The Secret Behind The Superfood “Maca”
Located in the Peruvian Andes Mountain is an herbaceous biennial plant known as “Lepidium Meyenii” or popularly called as the maca plant. This plant is not only a root vegetable that is a daily source of food for the locals but it also serves as a medicinal herb. The plant was used during the Incan times as a type of currency as it is highly valued due to its purported ability to enhance the person’s libido as well as increase one’s stamina. Aside from its supposedly sexual enhancing ability, the maca plant is currently sold as a supplement for improving and building strength and stamina as well as enhancing one’s fertility. Due to its high fiber content, it is also marketed as a type of laxative.
The maca plant looks and is somewhat similar to that of a turnip or radish plant with the roots resembling the latter for its triangular appearance; however, the maca plant has other variations in terms of size and shape depending on the variety. Its green tops are quite short, with white flowers that bear small fruits. The plant reproduces and usually germinates within a week with the outer tops dying and replaced by new ones. What makes the plant unique is that it can thrive at an altitude of 8,000 up to 14,000 feet, which very few plants can.
Depending on the variety of the maca plant that one plants, one may harvest a variety of maca roots with different colors from gold to red, black, purple, green, cream and even blue. Each variety is known to have different therapeutic abilities. Red for example is said to be effective for prostrate size reduction and black ones are for improving one’s stamina or energy.
Maca Plants Thrive Where other Plants Don’t
The maca plant is cultivated in a cold climate at a higher elevation where regular crops don’t thrive. Like other root crops, the maca plant can exhaust the nutrients in the soil and as such, it is important that they are tended and rotated to replenish the soil’s nutrients. Due to the high altitude and climate condition where the plant is grown, most maca plants are grown organically as there are few pests that can survive in such climate. Some locals would plant the maca together with other plants as pests rarely attack the latter. There are trials where the maca was planted at a lower elevation; however, the plant grows poorly under such conditions and many question the potency of the plant.
Maca and the Ancient Incans
The ancient Incan people not only use the maca as a form of currency, but also as a medicine to cure illness. The plant was used as an herbal medicine to cure menopausal symptoms, stomach cancer, TB, anemia, stress reduction and improve mental clarity and attention. Aside from these, it is also used to help improve memory, increase energy as well as act as an immunostimulant which improves the person’s health.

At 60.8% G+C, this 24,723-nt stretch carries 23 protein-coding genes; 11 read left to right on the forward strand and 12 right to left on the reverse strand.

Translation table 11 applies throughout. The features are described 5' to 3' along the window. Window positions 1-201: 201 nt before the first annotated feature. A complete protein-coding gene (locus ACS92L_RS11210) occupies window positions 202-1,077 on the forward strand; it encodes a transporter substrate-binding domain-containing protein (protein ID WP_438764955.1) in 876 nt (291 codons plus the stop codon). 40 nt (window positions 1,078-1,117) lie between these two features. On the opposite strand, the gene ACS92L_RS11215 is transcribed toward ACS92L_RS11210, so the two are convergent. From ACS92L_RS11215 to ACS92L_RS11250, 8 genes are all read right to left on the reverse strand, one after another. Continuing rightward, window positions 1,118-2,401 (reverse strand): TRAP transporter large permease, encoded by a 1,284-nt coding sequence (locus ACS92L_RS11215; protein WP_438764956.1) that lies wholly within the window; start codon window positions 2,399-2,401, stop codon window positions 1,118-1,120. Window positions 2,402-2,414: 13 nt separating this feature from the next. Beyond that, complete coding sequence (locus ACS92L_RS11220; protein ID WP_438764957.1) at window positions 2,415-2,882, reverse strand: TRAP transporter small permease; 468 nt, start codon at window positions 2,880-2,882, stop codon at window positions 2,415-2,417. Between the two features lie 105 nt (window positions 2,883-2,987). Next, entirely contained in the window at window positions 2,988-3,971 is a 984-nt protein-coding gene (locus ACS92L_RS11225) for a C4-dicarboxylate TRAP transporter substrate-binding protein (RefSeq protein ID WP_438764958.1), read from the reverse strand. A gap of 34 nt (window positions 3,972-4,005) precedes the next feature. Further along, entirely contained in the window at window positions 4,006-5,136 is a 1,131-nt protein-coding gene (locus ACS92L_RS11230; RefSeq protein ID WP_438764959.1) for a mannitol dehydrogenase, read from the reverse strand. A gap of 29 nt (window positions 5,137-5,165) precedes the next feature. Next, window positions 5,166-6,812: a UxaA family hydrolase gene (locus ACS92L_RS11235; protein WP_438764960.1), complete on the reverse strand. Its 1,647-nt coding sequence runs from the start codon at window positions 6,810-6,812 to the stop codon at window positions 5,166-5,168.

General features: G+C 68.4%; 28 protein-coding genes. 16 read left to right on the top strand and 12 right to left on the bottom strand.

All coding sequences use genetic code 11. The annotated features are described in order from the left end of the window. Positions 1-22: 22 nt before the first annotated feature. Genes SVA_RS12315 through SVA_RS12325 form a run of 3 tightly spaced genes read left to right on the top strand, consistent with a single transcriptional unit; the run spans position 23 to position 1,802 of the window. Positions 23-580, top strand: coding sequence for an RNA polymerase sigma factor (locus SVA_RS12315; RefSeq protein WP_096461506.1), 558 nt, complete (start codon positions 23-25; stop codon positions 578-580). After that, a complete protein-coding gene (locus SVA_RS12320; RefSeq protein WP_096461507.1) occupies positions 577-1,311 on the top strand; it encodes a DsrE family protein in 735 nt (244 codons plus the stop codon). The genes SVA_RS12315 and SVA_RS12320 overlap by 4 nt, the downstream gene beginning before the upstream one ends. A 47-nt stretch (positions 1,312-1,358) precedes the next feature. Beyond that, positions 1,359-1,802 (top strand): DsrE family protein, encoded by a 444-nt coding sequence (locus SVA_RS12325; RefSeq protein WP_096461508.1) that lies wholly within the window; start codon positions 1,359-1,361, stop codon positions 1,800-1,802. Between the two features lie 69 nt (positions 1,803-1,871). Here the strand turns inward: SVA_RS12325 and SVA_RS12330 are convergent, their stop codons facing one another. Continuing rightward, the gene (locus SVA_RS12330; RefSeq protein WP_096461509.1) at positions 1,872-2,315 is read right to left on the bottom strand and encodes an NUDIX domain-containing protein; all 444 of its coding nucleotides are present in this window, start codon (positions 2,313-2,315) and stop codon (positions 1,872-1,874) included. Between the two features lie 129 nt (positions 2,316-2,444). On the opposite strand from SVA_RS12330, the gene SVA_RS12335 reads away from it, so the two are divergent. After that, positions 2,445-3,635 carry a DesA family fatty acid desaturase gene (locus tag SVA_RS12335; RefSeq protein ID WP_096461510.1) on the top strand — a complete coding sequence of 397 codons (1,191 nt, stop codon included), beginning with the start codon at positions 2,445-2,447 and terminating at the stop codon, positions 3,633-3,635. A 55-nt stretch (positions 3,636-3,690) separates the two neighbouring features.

The plant is also rich in vitamins and nutrients making it one of the important foods for the Incans and was often traded for other food staples such as rice, corn, papaya and quinoa. The Incans also believe that the maca plant will enhance stamina and increase the energy of the person and as such, Incan warriors would eat the plant before going to battle. Once the battle is won, they are prevented from eating the plant to protect the slaves and women of the enemy from any sexual activities as the Incans believe that the maca increases the warrior’s virility and libido.
When the Incan empire expanded their territory almost 3 thousand years ago, the maca plant was considered highly valued and as such its use was restricted to the use of the royalty. When the Spaniards came and conquered the empire, they exported the maca root to Spain where the Spanish royalties use the roots until such a time when the knowledge of the maca root was buried in history.
The maca plant was rediscovered in the early 60’s when researchers came across the crop in the Peruvian mountains and have classified the root crop as one of the lost crops of the Andes.
Maca and the Modern Times
Today, the maca is slowly gaining back its popularity and has been dubbed as the Peruvian ginseng due to its many health benefits. Aside from its supposed ability to improve sexual function and enhance fertility, it is also said to have the ability to improve one’s stamina and strength. The use of the maca extracts is not only exclusive for sports or athletes but is also said to help elderly people as well as those who are suffering from mental issues such as depression, traumas and those who are into addiction.
Due to its thick fiber and goitrogen content, maca roots should be cooked to prevent gastric problems. The locals would usually roast the roots; it can also be boiled and then mashed to extract the sweet liquid. Dried or powdered maca is added to baking as one of the ingredients and may be added to porridge or milk. A weak beer may also be produced if the roots are fermented. The tops or leaves are added to salads.
The popularity of the maca plant resulted in the introduction of different products with the maca extracts sold to the market today. One can buy maca flour, gelatinized maca, supplements and even freeze-dried maca extract.
Aside from human consumption, the maca plant also serves as a food for livestock as it is considered as a vegetable as well. That said, consumption should be done in moderation as too much of the root crop increases the chances of one developing goiter as the plant contains glucosinate. The dark colored variety does contain iodine and safely eaten by people with low iodine level.
Further studies of the maca plant shows promising results when it comes to its effects on mental activities, decrease in anxiety, improvement in sexual desire as well as improvement for sperm production and motility.